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Jessica Chastain on fame and film-making: 'I'll always stick it to the man'

Jessica Chastain on fame and film-making: 'I'll always stick it to the man'

For a woman who has basically completed Hollywood, Jessica Chastain does not have the highest opinion of the place. She does not love the hangouts. ‘Whenever I go to LA they always put me in these Hollywood places like Chateau Marmont or Sunset Tower, all the places that actors go,’ she says. In fact, what she wants to do is get to the ocean: ‘As far away from the industry as I can.’

She does not love the parties, either. After she won the Academy Award for her performance as the tele-evangelist in The Eyes of Tammy Faye last year, she spent three hours at an after-party slumped on a sofa with her Oscar while her friends danced around her. And she really doesn’t like the fact that everyone in LA spends so long in their cars, separate and alone, which is why she lives in New York, with its theatres, museums and public transport. ‘I have entire conversations with people on a subway in New York. All different walks of life, it’s amazing.’

She especially doesn’t like the ‘anti-imagination’ of the studio bosses and platform owners, who she has spent much of the past year picketing as part of the Screen Actors Guild strike. ‘Oh, Hollywood is working very hard against the imagination,’ she says. I try to put in a good word for Los Angeles. But she fixes me with a Zero Dark Thirty stare. ‘You think people are direct? In Los Angeles?!’

It’s a little disconcerting. From the outside at least, Hollywood has been pretty good to Chastain, 46. Since her breakout year of 2011 — Take Shelter, The Tree of Life, The Help, Coriolanus, Wilde Salomé — she has found regular work in a succession of heavyweight projects: Zero Dark Thirty, A Most Violent Year, Miss Sloane, Scenes from a Marriage. She has worked with the greats. She has won every award going. She has even done her time in the X-Men films and is now in a position where she can choose her projects. Case in point: the low-budget indie movie Memory, directed by the Mexican auteur Michel Franco, in which Chastain, as usual, delivers a masterclass in under-the-surface acting — a whole inner life contained in a flinch.

“The second that a studio or some kind of… system tries to tell me what I am or what I should be doing, I’ll do the opposite”

But there’s also the fact that Chastain’s own life story has such a classic Hollywood structure, if you go in for the whole ‘determined individual triumphs over adversity against overwhelming odds’ thing. She grew up dirt poor in Sacramento, northern California, born to a teenage mother and largely raised by her grandmother. ‘I’m the first woman in my family to not get pregnant when I was 17 years old,’ she stresses. Her childhood was marked by continual evictions, poverty (her mother even resorted to stealing food) and the struggles of Chastain’s younger sister, Juliet, who suffered from depression and addiction and died by suicide when she was 24. Chastain herself dropped out of high school and no one in her family noticed. And yet, she managed to scrape a scholarship to Juilliard, the most prestigious acting school in the United States, and, well, if this were a movie, that 2022 Oscar win might just be the climactic scene. The thing that altered the course of her life? It was discovering Shakespeare at the age of 15. No, no, I can hear the screenwriters protesting. That’s a bit too much!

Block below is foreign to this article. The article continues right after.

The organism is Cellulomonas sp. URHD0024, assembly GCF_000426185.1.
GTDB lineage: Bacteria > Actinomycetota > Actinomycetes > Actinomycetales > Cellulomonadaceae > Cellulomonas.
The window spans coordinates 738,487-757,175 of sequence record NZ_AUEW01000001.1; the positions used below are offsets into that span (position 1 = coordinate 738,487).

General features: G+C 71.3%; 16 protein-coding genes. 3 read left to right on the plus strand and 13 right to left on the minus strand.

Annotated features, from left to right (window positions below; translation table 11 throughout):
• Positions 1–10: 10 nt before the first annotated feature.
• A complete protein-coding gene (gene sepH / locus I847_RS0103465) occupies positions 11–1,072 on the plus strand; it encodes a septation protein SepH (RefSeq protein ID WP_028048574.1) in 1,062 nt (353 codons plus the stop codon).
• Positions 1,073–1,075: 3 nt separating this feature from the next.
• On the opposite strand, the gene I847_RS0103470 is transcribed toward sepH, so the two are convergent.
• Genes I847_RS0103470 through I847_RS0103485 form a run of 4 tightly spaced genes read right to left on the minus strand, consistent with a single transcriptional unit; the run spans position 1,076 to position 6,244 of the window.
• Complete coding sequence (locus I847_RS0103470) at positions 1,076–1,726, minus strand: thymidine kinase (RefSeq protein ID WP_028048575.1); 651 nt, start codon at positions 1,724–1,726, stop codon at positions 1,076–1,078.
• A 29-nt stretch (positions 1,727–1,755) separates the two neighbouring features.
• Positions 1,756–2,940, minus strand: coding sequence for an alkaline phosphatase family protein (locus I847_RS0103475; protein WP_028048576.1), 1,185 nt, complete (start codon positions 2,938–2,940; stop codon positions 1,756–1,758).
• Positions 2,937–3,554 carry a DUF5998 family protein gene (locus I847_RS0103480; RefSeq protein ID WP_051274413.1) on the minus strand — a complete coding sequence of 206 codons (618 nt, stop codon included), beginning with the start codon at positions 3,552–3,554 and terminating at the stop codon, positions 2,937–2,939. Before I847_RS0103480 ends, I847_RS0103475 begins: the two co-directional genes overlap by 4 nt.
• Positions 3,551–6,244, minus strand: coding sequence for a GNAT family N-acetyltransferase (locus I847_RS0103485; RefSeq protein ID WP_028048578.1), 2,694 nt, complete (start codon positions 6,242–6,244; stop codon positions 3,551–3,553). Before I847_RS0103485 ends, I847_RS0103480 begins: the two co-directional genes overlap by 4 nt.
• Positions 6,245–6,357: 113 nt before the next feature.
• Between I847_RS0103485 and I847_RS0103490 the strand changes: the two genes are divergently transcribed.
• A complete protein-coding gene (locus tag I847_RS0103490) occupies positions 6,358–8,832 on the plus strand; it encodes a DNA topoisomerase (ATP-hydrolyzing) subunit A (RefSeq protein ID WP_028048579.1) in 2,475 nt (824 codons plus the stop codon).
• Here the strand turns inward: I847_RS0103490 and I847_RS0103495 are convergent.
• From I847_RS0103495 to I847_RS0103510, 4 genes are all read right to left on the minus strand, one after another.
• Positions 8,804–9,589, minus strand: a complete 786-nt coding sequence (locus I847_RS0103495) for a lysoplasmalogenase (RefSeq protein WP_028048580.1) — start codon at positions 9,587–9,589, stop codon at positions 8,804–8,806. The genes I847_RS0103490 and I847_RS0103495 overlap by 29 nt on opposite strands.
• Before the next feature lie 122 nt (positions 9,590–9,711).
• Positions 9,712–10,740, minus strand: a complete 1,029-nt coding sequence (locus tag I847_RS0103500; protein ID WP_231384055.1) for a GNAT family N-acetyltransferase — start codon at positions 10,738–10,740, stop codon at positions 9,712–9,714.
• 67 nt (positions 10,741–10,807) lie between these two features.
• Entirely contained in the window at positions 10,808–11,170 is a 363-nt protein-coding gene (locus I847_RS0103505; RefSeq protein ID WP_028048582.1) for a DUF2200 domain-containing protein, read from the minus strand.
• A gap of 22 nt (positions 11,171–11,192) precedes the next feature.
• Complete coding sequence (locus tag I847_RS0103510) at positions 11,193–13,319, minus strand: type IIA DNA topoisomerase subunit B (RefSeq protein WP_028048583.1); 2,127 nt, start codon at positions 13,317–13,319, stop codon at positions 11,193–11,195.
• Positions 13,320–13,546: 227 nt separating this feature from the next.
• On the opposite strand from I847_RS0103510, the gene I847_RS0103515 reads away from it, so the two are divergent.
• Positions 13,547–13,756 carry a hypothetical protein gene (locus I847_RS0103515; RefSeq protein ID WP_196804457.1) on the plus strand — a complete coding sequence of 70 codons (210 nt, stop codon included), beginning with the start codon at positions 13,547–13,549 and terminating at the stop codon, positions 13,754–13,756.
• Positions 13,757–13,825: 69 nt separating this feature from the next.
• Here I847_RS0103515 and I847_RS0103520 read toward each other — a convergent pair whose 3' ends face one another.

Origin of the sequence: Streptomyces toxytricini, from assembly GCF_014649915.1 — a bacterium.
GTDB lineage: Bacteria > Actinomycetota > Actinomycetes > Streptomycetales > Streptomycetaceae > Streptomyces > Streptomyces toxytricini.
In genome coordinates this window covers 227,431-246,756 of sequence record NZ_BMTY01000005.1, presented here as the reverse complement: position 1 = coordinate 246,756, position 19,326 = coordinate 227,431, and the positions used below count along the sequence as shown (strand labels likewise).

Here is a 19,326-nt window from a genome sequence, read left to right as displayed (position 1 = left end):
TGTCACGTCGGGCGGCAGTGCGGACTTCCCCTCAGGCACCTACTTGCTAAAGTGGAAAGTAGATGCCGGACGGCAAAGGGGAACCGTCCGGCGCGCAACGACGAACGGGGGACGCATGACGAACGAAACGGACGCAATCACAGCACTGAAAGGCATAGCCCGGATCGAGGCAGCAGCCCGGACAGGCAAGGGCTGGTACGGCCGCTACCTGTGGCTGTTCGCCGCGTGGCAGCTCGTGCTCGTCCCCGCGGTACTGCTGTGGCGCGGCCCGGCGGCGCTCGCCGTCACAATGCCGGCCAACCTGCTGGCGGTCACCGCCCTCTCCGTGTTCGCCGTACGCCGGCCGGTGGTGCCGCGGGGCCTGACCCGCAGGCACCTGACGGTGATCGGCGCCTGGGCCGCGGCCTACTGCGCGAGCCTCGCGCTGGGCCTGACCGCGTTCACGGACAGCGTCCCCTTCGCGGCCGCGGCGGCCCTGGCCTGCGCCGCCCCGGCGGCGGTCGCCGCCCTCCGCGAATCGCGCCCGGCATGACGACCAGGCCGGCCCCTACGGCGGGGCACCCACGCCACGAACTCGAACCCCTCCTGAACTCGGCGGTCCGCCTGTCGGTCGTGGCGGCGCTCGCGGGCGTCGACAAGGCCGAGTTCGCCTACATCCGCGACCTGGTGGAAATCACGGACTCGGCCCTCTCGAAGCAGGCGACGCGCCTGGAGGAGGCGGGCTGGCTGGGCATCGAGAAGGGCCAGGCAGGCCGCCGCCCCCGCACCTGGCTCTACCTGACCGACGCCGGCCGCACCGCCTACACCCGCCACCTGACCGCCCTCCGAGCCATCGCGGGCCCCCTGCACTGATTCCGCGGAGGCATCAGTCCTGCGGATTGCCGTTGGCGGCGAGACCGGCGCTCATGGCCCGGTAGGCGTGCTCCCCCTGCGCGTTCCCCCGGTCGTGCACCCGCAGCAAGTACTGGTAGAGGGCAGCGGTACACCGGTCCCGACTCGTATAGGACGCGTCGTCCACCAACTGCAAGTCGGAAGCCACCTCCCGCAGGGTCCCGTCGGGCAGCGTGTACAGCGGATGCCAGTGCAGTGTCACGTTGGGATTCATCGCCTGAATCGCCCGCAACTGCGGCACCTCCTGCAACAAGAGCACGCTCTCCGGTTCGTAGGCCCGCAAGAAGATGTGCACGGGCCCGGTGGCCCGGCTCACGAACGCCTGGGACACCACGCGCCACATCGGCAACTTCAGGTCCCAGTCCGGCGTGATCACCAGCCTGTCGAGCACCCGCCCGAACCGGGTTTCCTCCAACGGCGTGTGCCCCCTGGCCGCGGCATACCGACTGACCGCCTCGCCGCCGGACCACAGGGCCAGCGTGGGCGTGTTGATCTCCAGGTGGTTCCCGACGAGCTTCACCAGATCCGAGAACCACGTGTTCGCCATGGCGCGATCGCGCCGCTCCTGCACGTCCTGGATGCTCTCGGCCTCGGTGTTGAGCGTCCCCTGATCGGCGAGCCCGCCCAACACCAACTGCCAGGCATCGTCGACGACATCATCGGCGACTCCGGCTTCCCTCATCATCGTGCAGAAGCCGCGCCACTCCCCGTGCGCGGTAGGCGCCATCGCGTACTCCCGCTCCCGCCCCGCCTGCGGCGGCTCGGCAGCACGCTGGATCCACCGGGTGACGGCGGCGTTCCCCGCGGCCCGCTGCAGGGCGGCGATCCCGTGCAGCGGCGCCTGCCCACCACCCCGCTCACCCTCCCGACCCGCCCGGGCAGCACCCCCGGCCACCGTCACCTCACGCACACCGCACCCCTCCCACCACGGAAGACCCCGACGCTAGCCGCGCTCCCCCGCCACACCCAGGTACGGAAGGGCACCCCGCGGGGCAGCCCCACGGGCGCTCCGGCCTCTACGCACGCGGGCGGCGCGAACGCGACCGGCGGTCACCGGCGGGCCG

Jessica Chastain shot by Paola Kudacki for ES Magazine (ES Magazine)
Jessica Chastain shot by Paola Kudacki for ES Magazine (ES Magazine)

And yet life rarely fits these outward narratives. There is always a lot more going on underneath.

Chastain proves warm, sharp and opinionated — but also more carefully guarded than most actors. Her marriage to the Italian fashion executive Gian Luca Passi de Preposulo, and her two children are absolutely off limits. That dim view of Hollywood, meanwhile, seems to stem from her early experiences of being typecast. In The Tree of Life and Take Shelter — wonderful movies though they are — she played idealised ‘wife roles’. ‘Afterwards I was getting all of these scripts where there were characters whose job was to support the male character who was actually doing something interesting,’ she says. ‘It was so clear that Hollywood was insistent on typecasting me. They could not be more strong about it.’ Instead, she chose to play an ‘anti-mother’ in Guillermo del Toro’s horror Mama and the CIA Operative Maya in Zero Dark Thirty, a woman who has no time for any man other than Osama Bin Laden, whom she is trying to kill. ‘The second that a studio or some kind of… system tries to tell me what I am or what I should be doing, I’ll do the opposite.’